Whichever way you look at it, MGN is still a bit of a punt. The pension fund problem has been straightened out, if not solved. There is a liability of nearly pounds 200m to be paid over 14 years. The group's net debt stands at pounds 400m. So far so good - these holes in its balance sheet are known. But there remains the little matter of a Department of Trade and Industry inquiry. What it will find, and what litigation will result, is anyone's guess. The question is whether this risk is balanced by the cheapness of the shares.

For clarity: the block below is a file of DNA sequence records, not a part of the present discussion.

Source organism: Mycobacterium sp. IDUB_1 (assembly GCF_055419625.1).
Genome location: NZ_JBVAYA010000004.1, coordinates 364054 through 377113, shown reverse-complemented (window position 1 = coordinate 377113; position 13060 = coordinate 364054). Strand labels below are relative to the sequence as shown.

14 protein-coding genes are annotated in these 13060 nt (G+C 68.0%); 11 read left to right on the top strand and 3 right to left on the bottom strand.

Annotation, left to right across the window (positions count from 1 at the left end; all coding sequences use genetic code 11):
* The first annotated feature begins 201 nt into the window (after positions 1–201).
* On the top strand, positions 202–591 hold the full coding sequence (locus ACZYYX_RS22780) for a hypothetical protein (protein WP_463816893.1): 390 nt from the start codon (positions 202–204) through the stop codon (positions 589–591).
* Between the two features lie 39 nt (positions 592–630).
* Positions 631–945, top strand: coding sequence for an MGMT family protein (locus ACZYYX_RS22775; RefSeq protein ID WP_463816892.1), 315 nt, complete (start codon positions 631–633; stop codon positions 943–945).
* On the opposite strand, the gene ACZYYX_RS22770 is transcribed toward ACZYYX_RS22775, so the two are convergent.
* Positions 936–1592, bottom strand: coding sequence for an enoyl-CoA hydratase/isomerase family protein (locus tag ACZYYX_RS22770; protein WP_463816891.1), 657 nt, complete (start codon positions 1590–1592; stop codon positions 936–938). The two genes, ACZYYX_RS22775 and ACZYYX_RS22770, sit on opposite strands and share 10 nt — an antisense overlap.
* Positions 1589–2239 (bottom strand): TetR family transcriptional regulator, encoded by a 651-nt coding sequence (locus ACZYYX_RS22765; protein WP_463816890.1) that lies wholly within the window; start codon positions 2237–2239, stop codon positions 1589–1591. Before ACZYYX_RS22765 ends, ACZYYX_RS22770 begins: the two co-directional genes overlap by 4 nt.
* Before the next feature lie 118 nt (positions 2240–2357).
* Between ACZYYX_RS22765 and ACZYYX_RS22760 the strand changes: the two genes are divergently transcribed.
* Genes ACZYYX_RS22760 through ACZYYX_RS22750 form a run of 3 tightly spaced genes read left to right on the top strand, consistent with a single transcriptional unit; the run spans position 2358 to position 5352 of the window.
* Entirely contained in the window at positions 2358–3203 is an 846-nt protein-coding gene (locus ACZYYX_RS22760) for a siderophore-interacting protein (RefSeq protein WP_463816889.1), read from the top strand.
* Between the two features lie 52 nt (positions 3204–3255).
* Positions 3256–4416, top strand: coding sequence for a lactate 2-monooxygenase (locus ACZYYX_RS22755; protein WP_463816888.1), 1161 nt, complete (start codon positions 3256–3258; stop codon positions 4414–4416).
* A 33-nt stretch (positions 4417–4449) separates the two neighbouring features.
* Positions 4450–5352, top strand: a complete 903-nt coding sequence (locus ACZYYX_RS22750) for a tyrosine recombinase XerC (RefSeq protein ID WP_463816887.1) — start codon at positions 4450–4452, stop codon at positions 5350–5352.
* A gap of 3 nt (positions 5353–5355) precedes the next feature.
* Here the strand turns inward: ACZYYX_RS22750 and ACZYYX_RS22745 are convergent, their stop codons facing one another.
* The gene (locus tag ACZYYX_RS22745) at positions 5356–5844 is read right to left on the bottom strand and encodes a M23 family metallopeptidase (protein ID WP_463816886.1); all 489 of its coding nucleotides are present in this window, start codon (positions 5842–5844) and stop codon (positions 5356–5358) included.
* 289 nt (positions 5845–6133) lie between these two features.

At 50p, it has to be attractive. This gives it a market capitalisation of pounds 200m and puts it on a multiple to cashflow of less than 2 times. It is also a real cash cow, if you compare it to other newspaper groups such as the Telegraph.
At that rate, sooner or later someone is going to buy MGN. Given the lingering funnies that may still lurk in the accounts, it would take a company with strong-nerved shareholders to take it on. A more likely buyer, perhaps, would be a group that did not need to worry about the opinions of shareholders: one like Bertelsmann, the German publishing company.
It may not quite be a case of fill your boots with MGN shares. But it's certainly worth a few slippers full.Reuse content